When the Wisconsin Supreme Court declined in February to grant the Civil Gideon petition and its proposed requirement that legal counsel be appointed for impoverished civil litigants, it instead noted a familiar fallback solution: pro bono initiatives. When Congress decided in 2011 to drastically cut funding for the Legal Services Corporation, which funds legal services providers such as Legal Action of Wisconsin, the message was similar: lawyers should do more pro bono.
When it comes to the issue of poor people and their legal problems, passing the buck to lawyers in private practice is par for the course. Those who have the greatest ability to affect the problem and acknowledge it as a societal issue always give it back to the lawyers.
So much for venting.
The fact is, more lawyers should do pro bono, and not because those with the money and power shift the attention to the profession. Lawyers should be involved in pro bono because we took an oath that said we would; because we are ethically obliged “to provide legal services to those unable to pay;” because with very few exceptions, no one else can represent the unrepresented poor; because the problem is overwhelming; because it is the right thing to do. Continue reading “The Pro Bono Oath”
Many years ago, I attended my first meeting as a newly-elected representative on our church’s parish council. I was enthused, energized. Then an older man, a veteran of the council, pulled me aside before the meeting started and gave me a warning. “Now you’re going to have your eyes opened, ” he said. “It’s a lot easier when you don’t know about all of the issues.” And, of course, he was right.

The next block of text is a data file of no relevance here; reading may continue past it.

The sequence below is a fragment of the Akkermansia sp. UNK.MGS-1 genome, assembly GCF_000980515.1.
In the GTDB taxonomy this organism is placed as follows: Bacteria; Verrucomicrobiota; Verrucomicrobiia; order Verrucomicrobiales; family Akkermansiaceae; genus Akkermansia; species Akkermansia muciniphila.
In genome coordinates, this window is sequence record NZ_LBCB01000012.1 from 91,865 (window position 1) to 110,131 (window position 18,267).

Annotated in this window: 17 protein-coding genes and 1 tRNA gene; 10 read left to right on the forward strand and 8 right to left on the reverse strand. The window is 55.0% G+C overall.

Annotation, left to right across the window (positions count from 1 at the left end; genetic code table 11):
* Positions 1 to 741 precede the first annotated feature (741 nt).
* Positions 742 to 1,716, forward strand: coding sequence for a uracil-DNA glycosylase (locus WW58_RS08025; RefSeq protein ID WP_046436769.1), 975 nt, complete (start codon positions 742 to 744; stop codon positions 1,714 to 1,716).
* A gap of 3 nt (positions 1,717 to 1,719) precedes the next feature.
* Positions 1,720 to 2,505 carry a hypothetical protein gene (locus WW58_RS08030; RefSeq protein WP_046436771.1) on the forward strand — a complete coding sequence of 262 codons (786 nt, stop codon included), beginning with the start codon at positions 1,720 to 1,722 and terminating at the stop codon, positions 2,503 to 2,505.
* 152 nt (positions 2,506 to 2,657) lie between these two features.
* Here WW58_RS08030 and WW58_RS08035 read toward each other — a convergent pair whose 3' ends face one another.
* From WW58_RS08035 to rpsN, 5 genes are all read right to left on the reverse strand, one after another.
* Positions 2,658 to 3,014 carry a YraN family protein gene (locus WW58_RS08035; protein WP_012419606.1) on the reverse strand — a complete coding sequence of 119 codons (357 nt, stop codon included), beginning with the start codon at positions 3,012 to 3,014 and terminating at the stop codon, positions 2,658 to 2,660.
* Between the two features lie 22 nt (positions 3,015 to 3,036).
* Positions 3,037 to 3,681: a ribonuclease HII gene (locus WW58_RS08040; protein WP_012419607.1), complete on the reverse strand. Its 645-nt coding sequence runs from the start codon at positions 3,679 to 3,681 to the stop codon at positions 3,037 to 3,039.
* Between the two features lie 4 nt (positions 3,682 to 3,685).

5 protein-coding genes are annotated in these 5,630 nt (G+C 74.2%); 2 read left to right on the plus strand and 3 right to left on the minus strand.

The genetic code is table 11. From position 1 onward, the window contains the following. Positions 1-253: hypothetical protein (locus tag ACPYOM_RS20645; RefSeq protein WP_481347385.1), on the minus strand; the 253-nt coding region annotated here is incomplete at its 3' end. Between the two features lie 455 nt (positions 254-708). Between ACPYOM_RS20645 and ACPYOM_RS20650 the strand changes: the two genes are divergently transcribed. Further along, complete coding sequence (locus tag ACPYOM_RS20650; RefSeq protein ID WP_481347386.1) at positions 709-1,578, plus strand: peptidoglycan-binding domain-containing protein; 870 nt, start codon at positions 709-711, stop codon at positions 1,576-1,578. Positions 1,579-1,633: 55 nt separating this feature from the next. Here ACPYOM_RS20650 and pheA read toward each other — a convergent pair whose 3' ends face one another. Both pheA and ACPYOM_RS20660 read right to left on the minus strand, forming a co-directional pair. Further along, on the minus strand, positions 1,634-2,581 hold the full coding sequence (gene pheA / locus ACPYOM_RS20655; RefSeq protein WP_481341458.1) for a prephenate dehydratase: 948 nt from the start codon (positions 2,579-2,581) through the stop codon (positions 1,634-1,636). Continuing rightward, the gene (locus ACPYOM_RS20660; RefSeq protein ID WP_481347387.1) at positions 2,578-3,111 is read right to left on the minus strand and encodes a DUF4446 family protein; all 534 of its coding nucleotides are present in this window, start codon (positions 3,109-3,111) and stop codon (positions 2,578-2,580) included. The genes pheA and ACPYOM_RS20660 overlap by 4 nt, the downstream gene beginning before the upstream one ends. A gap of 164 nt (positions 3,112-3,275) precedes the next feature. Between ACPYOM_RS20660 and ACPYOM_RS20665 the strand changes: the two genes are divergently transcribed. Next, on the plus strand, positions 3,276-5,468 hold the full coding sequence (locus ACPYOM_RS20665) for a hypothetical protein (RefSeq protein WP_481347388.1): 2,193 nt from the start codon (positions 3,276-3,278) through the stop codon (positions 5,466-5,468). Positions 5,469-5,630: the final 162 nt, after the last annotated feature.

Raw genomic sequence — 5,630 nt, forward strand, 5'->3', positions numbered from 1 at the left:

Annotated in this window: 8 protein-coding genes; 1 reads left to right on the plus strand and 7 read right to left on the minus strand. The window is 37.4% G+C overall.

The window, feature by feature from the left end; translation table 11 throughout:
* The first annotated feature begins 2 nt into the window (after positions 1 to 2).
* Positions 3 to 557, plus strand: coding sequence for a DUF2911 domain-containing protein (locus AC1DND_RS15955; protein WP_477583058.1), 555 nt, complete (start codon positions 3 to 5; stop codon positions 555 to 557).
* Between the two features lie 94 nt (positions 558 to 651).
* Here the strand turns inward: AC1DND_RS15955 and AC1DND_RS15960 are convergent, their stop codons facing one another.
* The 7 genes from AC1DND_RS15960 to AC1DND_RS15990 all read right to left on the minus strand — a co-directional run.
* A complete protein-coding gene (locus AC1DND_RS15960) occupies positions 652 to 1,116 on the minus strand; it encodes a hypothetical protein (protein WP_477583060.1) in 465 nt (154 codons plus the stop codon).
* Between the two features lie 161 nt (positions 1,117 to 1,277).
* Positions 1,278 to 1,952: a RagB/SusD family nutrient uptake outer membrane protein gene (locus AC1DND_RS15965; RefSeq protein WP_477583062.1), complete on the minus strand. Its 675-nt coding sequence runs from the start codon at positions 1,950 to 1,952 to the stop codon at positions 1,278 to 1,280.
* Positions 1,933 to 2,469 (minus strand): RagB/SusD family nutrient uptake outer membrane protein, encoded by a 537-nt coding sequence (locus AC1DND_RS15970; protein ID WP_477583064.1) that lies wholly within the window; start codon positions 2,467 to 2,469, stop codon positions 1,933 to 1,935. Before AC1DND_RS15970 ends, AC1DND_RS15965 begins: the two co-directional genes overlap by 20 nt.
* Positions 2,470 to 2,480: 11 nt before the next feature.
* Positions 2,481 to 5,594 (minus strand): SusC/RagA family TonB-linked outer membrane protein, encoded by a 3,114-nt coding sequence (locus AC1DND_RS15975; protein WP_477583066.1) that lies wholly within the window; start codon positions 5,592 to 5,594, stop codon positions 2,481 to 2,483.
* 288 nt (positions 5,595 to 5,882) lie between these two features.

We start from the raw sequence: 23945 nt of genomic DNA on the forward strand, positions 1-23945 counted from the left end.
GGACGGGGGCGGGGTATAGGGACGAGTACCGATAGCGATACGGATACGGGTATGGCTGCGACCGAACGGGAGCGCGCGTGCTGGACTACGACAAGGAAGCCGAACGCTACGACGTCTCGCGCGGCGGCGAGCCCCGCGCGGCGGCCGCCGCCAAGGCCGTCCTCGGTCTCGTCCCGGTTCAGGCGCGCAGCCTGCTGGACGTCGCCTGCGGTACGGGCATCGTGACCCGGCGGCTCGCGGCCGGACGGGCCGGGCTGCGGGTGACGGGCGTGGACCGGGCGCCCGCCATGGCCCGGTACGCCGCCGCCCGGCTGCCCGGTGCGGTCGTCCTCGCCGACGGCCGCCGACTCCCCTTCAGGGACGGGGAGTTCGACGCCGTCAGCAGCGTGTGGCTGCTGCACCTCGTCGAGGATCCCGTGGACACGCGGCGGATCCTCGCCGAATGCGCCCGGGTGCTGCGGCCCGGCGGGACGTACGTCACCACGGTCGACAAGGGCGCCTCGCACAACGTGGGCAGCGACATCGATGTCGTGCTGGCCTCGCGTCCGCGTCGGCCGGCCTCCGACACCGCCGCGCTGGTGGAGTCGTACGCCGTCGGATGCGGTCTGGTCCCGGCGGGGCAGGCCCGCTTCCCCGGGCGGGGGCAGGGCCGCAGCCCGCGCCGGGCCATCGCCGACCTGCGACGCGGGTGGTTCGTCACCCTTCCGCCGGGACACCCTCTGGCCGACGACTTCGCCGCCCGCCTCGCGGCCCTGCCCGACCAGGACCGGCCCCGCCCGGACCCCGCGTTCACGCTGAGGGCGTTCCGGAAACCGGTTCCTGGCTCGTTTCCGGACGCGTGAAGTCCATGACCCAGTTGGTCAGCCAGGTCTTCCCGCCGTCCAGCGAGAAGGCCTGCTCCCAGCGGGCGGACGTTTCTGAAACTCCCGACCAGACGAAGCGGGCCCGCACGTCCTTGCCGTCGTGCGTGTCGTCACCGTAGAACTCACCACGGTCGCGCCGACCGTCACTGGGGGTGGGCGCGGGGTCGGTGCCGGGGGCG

I had the same experience some time later when I became involved in the most pressing problem facing our legal system: the inability of poor people to afford legal representation for the important life-changing issues they face. I had been involved in pro bono from the day I was graduated from Marquette, handling divorces, landlord-tenant issues, even a capital punishment case in Texas. I enjoyed the rewarding nature of the work and appreciated the hands-on experience. The clients I represented seemed to appreciate having a lawyer.
But while I was helping individuals now and then, and feeling comfortable that I was doing some good, I was blissfully ignorant of the big picture issues and challenges that had the system in a chokehold — the lack of funding for legal service providers, the reluctance of lawyers to become involved in pro bono, the resistance of some to changes in the delivery of legal services to poor people, the lack of leadership from those in the best position to lead. My eyes were anything but open. Continue reading “Equal Justice and the Poor”
Professor Vada Waters Lindsey today was honored by the United States Postal Service as a one of fourteen “Women Putting Their Stamp on Metro Milwaukee.” Professor Lindsey was honored in the Government Service or Law category for her tireless work on the Volunteer Income Tax Assistance (VITA) program, which program has served more than 1,000 people in six years at Marquette University Law School. Aside from coordinating the program, Professor Lindsey also trains all the student volunteers who assist with the tax preparation. The MULS VITA site has a 100 percent accuracy rate.
Professor Lindsey received her award today at a luncheon at the Country Inn in Waukesha. Congratulations, Professor Lindsey.
Professor Michael McChrystal once pointed out that in the State of Wisconsin, the penalty for working as a beautician without a license is not much different from the penalty for practicing law without a license. Continue reading “Tackling the Unauthorized Practice of Law in Wisconsin Today”